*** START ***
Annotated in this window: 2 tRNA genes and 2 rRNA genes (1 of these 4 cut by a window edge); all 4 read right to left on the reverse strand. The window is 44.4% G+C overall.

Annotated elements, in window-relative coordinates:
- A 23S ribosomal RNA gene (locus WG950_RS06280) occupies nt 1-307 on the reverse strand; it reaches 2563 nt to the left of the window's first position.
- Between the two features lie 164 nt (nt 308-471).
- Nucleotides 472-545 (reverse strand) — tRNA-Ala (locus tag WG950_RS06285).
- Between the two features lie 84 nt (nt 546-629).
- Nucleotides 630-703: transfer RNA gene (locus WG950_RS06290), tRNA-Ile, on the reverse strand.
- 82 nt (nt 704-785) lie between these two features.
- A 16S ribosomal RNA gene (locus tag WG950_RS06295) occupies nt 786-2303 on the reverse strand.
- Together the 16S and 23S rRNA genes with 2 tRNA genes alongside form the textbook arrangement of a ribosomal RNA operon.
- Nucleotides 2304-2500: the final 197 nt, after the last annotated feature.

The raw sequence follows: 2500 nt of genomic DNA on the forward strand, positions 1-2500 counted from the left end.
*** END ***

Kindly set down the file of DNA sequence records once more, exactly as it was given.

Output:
Annotated in this window: 2 tRNA genes and 2 rRNA genes (1 of these 4 cut by a window edge); all 4 read right to left on the reverse strand. The window is 44.4% G+C overall.

Annotated elements, in window-relative coordinates:
- A 23S ribosomal RNA gene (locus WG950_RS06280) occupies nt 1-307 on the reverse strand; it reaches 2563 nt to the left of the window's first position.
- Between the two features lie 164 nt (nt 308-471).
- Nucleotides 472-545 (reverse strand) — tRNA-Ala (locus tag WG950_RS06285).
- Between the two features lie 84 nt (nt 546-629).
- Nucleotides 630-703: transfer RNA gene (locus WG950_RS06290), tRNA-Ile, on the reverse strand.
- 82 nt (nt 704-785) lie between these two features.
- A 16S ribosomal RNA gene (locus tag WG950_RS06295) occupies nt 786-2303 on the reverse strand.
- Together the 16S and 23S rRNA genes with 2 tRNA genes alongside form the textbook arrangement of a ribosomal RNA operon.
- Nucleotides 2304-2500: the final 197 nt, after the last annotated feature.

The raw sequence follows: 2500 nt of genomic DNA on the forward strand, positions 1-2500 counted from the left end.